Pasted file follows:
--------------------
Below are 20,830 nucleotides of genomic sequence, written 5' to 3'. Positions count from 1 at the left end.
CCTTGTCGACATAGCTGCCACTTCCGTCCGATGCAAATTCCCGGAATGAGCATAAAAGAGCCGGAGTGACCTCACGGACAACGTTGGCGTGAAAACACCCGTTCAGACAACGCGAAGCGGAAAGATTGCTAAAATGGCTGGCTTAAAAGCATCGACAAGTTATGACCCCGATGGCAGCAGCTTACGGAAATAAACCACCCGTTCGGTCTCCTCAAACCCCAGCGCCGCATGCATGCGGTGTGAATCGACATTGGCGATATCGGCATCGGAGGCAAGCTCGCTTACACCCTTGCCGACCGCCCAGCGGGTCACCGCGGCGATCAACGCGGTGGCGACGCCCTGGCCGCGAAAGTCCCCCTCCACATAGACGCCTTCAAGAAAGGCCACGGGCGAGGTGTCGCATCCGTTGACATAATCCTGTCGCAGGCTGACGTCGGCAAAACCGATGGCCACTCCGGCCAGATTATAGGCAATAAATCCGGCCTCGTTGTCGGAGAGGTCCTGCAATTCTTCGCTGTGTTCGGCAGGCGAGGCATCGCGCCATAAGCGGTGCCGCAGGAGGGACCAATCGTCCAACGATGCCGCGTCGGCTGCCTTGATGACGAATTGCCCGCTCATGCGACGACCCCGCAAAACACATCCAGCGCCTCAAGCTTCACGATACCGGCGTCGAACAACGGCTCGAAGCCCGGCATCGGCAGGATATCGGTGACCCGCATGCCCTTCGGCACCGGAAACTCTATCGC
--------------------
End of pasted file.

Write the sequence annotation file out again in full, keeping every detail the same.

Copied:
Below are 20,830 nucleotides of genomic sequence, written 5' to 3'. Positions count from 1 at the left end.
CCTTGTCGACATAGCTGCCACTTCCGTCCGATGCAAATTCCCGGAATGAGCATAAAAGAGCCGGAGTGACCTCACGGACAACGTTGGCGTGAAAACACCCGTTCAGACAACGCGAAGCGGAAAGATTGCTAAAATGGCTGGCTTAAAAGCATCGACAAGTTATGACCCCGATGGCAGCAGCTTACGGAAATAAACCACCCGTTCGGTCTCCTCAAACCCCAGCGCCGCATGCATGCGGTGTGAATCGACATTGGCGATATCGGCATCGGAGGCAAGCTCGCTTACACCCTTGCCGACCGCCCAGCGGGTCACCGCGGCGATCAACGCGGTGGCGACGCCCTGGCCGCGAAAGTCCCCCTCCACATAGACGCCTTCAAGAAAGGCCACGGGCGAGGTGTCGCATCCGTTGACATAATCCTGTCGCAGGCTGACGTCGGCAAAACCGATGGCCACTCCGGCCAGATTATAGGCAATAAATCCGGCCTCGTTGTCGGAGAGGTCCTGCAATTCTTCGCTGTGTTCGGCAGGCGAGGCATCGCGCCATAAGCGGTGCCGCAGGAGGGACCAATCGTCCAACGATGCCGCGTCGGCTGCCTTGATGACGAATTGCCCGCTCATGCGACGACCCCGCAAAACACATCCAGCGCCTCAAGCTTCACGATACCGGCGTCGAACAACGGCTCGAAGCCCGGCATCGGCAGGATATCGGTGACCCGCATGCCCTTCGGCACCGGAAACTCTATCGC